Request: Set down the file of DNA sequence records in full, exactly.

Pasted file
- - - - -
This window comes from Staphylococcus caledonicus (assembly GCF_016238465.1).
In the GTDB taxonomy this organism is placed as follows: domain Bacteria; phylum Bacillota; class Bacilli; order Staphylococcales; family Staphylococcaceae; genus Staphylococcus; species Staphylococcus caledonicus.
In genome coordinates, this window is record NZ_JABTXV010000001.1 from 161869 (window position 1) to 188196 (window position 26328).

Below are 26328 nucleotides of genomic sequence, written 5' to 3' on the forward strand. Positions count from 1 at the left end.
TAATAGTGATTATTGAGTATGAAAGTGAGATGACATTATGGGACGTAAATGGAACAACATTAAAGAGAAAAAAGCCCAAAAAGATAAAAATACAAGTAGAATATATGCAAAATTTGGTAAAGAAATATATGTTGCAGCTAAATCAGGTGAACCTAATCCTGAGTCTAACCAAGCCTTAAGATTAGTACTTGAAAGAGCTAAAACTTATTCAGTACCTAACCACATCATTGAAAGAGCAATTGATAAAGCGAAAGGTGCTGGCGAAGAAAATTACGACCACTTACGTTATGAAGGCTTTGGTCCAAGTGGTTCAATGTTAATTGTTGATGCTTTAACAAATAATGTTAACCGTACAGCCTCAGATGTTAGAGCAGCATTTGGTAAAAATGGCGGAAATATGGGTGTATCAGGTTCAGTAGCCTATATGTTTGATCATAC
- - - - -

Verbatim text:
This window comes from Staphylococcus caledonicus (assembly GCF_016238465.1).
In the GTDB taxonomy this organism is placed as follows: domain Bacteria; phylum Bacillota; class Bacilli; order Staphylococcales; family Staphylococcaceae; genus Staphylococcus; species Staphylococcus caledonicus.
In genome coordinates, this window is record NZ_JABTXV010000001.1 from 161869 (window position 1) to 188196 (window position 26328).

Below are 26328 nucleotides of genomic sequence, written 5' to 3' on the forward strand. Positions count from 1 at the left end.
TAATAGTGATTATTGAGTATGAAAGTGAGATGACATTATGGGACGTAAATGGAACAACATTAAAGAGAAAAAAGCCCAAAAAGATAAAAATACAAGTAGAATATATGCAAAATTTGGTAAAGAAATATATGTTGCAGCTAAATCAGGTGAACCTAATCCTGAGTCTAACCAAGCCTTAAGATTAGTACTTGAAAGAGCTAAAACTTATTCAGTACCTAACCACATCATTGAAAGAGCAATTGATAAAGCGAAAGGTGCTGGCGAAGAAAATTACGACCACTTACGTTATGAAGGCTTTGGTCCAAGTGGTTCAATGTTAATTGTTGATGCTTTAACAAATAATGTTAACCGTACAGCCTCAGATGTTAGAGCAGCATTTGGTAAAAATGGCGGAAATATGGGTGTATCAGGTTCAGTAGCCTATATGTTTGATCATAC